SARASOTA, Fla. - At first glance, you'd never know the pain and darkness Amber Gordon once lived in.
"I've died a few times, I've overdosed, and I've experienced jails and institutions," she said.
For 20 years Gordon battled addictions.
She hit rock bottom when introduced to heroin.
"It took me to a really dark place. It brought me to homelessness and prostitution," she said.
With the help of Prodigal Daughters and its founder Denise Gattuso, her life changed for the better.
"She walks alongside you and guides you down this path to freedom," Gordon said.
Unlike other programs, women can move in with their children.
Instead of having to find work, they focus on their health, faith, and healing.
"It's a love of the family that, for one, I never got. They don't judge you here. They walk along side you and kind of meet you right exactly where you are at," said Gordon.
While a crackdown on dealers and traffickers has started to reduce overdose numbers in Manatee and Sarasota counties, Gattuso continues to see a need that's greater than ever.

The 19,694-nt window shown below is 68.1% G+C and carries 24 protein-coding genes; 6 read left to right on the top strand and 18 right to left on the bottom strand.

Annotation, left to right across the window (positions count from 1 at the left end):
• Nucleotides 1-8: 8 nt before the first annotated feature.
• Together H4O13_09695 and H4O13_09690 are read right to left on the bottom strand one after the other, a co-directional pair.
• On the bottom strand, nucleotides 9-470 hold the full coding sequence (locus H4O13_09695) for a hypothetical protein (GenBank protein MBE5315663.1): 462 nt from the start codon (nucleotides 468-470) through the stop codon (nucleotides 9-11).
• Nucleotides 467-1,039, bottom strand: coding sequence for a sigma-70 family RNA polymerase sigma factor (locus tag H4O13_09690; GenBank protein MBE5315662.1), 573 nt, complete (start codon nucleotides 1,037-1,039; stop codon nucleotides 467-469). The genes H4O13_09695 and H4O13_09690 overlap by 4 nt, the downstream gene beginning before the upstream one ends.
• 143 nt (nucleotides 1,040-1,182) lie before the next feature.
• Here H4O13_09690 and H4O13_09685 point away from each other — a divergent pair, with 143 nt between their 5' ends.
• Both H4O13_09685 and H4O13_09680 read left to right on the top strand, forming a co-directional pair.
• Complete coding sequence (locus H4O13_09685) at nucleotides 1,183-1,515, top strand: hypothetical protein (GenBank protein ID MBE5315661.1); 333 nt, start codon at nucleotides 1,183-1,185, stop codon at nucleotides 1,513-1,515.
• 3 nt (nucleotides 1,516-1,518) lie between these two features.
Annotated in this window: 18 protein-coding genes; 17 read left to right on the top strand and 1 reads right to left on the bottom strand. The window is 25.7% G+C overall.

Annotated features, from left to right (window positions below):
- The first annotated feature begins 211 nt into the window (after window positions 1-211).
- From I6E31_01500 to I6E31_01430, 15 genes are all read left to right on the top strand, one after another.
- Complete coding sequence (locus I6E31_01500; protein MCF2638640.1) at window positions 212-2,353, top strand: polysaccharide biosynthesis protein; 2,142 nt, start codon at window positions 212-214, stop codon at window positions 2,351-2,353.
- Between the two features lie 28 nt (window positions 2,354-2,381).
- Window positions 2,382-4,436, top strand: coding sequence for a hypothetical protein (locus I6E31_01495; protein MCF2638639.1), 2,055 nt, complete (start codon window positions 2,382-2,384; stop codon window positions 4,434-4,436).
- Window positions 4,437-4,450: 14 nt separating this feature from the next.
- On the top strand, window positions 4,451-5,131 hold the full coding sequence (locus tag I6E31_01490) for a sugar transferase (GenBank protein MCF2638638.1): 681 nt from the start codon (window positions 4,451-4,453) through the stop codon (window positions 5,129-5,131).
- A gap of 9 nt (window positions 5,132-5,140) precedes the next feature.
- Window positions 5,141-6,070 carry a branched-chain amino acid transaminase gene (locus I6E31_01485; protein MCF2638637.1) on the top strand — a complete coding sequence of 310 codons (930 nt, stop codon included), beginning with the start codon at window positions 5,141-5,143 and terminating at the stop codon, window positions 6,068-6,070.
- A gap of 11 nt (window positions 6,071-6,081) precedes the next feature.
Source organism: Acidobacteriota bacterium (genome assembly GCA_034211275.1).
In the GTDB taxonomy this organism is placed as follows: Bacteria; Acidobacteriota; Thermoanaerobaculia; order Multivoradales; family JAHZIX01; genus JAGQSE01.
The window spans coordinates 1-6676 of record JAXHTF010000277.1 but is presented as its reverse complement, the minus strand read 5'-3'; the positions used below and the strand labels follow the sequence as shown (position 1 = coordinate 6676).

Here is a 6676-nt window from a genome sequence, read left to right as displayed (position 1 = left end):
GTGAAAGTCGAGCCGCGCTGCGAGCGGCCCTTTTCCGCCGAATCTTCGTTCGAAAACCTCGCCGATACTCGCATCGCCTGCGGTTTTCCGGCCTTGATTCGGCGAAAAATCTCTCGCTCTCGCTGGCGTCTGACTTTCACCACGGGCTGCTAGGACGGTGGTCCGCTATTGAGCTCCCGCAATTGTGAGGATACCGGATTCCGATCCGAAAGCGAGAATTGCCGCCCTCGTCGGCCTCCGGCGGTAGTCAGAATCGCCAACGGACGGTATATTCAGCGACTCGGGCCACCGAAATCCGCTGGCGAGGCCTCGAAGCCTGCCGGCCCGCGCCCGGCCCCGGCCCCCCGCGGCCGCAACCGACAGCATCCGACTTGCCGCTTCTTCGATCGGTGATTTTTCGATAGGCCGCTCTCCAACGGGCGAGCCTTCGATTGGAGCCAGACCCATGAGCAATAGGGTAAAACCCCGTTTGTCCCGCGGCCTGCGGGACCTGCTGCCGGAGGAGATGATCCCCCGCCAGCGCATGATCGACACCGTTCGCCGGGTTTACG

"These are all applications for people wanting to get in," said Gattuso.
Denise Gattuso's home can accommodate seven women and their children.
That's a small number compared to the 50 plus applications she has waiting.
"They're still calling. Every day there are maybe four or five phone calls for people to get in here," she said.
Now shes on a hunt to find a bigger home to continue her work.
The Manatee County Sheriff's Office donated $5,000 towards her cause.
"It breaks my heart that I can't help these women because I don't have the facility or the means to do it right now," said Gattuso.
It's a calling that's greater than most and one she'll never stop.
"Whatever we need to do, we fight for these women because we believe in them and we believe their life can be productive and they can be a productive citizen if they can get that help they need," said Gattuso.
For more information on Prodigal Daughters recover home visit: https://www.prodigaldaughters.net/